The revision of the Incoterms 2020 Rules will be published within the second half of 2019, simultaneously with the celebration of the ICC Centenary, and will enter into force on 1 January 2020. The Incoterms are of support to companies in avoiding incurring unnecessary costs, to define the obligations of the parties, the costs and risks incurred by each of them during goods transport operations.
The ICC published the first Incoterms rules in 1936 and since then they have been developed and updated. The Drafting Group editorial board, which includes representatives from China and Australia for the first time, is reviewing the Incoterms to ensure that they reflect current business practices clearly and accurately. Below are the possible changes under discussion.
FAS (Free Alongside Ship) is a little-used Incoterm. The FAS delivery term is used only for the export of some products (minerals and cereals) and the Editorial Board is considering the convenience of creating a specific Incoterm for this type of products.
40% of global trade is managed under FCA to offer flexibility in the place of delivery and be applicable to all types of transport. One of the changes envisaged in Incoterms 2020 is the division of FCA into two categories: one for land transport and another for maritime transport.
The Incoterms FOB (“Free On Board” or Franco on board) and CIF (“Cost Insurance and Freight” or Cost, Insurance and Freight) are part of the Incoterms of maritime transport. In Incoterms 2010 their use was not recommended in the case of transport of goods in containers, and the Incoterms FCA and CIP for goods in containers were indicated instead. However, this change has not been fully implemented by most of the subjects involved in international trade, generating an improper use of the Incoterms 2010 by sea. It is very likely that the FOB and CIF clauses will again apply to shipments of goods in containers, a mode of transport which, alone, represents 80% of world trade.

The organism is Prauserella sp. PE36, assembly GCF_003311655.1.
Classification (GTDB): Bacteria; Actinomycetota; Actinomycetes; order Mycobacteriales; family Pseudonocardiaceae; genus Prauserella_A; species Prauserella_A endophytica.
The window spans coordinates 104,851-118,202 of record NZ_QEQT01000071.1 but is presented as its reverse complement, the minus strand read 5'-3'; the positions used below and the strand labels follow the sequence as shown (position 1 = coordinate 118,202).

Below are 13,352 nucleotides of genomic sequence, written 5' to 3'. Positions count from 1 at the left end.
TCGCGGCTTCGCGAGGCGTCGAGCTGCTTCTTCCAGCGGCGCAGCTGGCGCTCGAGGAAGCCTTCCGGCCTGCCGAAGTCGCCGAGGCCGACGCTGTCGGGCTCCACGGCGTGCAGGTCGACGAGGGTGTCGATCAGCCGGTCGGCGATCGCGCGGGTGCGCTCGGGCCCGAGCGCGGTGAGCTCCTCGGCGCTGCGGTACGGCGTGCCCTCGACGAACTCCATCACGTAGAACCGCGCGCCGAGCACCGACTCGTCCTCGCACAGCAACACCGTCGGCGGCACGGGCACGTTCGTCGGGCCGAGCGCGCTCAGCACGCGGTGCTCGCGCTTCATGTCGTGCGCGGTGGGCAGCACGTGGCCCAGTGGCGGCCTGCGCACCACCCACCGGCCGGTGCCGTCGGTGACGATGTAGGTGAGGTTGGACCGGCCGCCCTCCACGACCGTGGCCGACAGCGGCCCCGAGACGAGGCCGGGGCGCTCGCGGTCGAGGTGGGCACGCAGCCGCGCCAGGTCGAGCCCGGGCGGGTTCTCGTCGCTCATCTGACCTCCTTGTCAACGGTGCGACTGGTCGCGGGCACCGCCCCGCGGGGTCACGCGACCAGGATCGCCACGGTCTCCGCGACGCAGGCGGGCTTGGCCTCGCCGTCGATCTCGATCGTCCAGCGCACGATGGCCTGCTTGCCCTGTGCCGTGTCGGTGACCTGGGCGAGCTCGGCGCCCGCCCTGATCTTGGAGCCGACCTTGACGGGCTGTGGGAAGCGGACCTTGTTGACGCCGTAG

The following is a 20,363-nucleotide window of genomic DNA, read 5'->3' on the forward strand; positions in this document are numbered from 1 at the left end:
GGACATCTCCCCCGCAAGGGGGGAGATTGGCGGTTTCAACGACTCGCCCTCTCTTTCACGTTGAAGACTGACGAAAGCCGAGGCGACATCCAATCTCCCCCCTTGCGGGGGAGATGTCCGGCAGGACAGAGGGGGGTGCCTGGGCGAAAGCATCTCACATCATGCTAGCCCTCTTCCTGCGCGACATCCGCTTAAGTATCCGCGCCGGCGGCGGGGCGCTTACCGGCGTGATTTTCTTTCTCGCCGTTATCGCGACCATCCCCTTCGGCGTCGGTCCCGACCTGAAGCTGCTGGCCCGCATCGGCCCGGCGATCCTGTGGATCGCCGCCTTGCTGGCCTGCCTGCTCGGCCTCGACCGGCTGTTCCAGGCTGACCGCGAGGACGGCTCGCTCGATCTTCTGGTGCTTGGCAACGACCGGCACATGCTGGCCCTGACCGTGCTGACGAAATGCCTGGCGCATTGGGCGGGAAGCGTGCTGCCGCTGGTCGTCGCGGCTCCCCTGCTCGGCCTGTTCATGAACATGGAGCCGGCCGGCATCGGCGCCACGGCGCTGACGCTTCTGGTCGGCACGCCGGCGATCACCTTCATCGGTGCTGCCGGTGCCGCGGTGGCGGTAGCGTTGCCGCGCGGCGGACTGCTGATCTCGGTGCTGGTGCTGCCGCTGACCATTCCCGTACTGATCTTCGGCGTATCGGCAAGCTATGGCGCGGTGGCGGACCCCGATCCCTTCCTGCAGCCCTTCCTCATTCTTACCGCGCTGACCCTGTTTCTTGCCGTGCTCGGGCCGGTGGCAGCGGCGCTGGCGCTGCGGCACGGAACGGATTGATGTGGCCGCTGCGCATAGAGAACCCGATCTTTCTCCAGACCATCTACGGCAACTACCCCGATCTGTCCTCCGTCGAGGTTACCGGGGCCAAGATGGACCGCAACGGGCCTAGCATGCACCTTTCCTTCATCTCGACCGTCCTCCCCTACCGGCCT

The abolition of the EXW Ex Works, usually preferred by companies that have little export experience or that are not willing to take on the responsibility of post-sales logistics services, would be scheduled.
Creation of a new Incoterm called CNI (Cost and Insurance) which would cover a gap between FCA and CFR / CIF. Unlike the FCA, the CNI return would include the cost of international insurance paid by the seller-exporter. While, unlike CFR / CIF, CNI would not include freight transport.
As in the other Incoterms of class “C“, this new Incoterm would be an “Incoterm of arrival”, that is the transport risk would be transmitted from the seller to the buyer in the port of departure.
With the DDP return the seller pays the customs duties in the importing country, regardless of the place of delivery.
Therefore, the use of the DDP terms was the cause of problems such as the responsibility of the customs import procedure. For this reason, the editorial committee may consider it appropriate to create two separate Incoterms based on DDP:
DTP (Delivered at Terminal Paid): the seller pays transport to the terminal (port, airport, transport center, etc.) and customs duties;
DPP (Delivered at Place Paid): the seller pays transport to a place other than a terminal (for example, to the buyer’s address), and customs duties.